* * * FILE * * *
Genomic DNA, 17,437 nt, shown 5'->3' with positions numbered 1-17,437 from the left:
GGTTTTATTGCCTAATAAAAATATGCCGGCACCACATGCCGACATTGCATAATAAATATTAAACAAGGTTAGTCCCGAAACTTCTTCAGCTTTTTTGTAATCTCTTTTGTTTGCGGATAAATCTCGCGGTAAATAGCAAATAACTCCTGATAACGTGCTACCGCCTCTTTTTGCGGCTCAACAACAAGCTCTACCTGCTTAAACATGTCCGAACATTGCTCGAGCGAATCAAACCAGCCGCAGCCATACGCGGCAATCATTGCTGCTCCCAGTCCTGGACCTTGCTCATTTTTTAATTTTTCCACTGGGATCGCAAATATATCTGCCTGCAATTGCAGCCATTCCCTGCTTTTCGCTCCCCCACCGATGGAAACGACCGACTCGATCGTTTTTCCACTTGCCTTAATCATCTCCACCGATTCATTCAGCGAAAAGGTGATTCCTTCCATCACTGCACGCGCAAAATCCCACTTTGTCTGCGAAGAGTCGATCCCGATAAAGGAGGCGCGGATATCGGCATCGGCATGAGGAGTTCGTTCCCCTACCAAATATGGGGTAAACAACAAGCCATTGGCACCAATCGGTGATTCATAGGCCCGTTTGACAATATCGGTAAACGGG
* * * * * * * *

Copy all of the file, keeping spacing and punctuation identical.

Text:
Genomic DNA, 17,437 nt, shown 5'->3' with positions numbered 1-17,437 from the left:
GGTTTTATTGCCTAATAAAAATATGCCGGCACCACATGCCGACATTGCATAATAAATATTAAACAAGGTTAGTCCCGAAACTTCTTCAGCTTTTTTGTAATCTCTTTTGTTTGCGGATAAATCTCGCGGTAAATAGCAAATAACTCCTGATAACGTGCTACCGCCTCTTTTTGCGGCTCAACAACAAGCTCTACCTGCTTAAACATGTCCGAACATTGCTCGAGCGAATCAAACCAGCCGCAGCCATACGCGGCAATCATTGCTGCTCCCAGTCCTGGACCTTGCTCATTTTTTAATTTTTCCACTGGGATCGCAAATATATCTGCCTGCAATTGCAGCCATTCCCTGCTTTTCGCTCCCCCACCGATGGAAACGACCGACTCGATCGTTTTTCCACTTGCCTTAATCATCTCCACCGATTCATTCAGCGAAAAGGTGATTCCTTCCATCACTGCACGCGCAAAATCCCACTTTGTCTGCGAAGAGTCGATCCCGATAAAGGAGGCGCGGATATCGGCATCGGCATGAGGAGTTCGTTCCCCTACCAAATATGGGGTAAACAACAAGCCATTGGCACCAATCGGTGATTCATAGGCCCGTTTGACAATATCGGTAAACGGG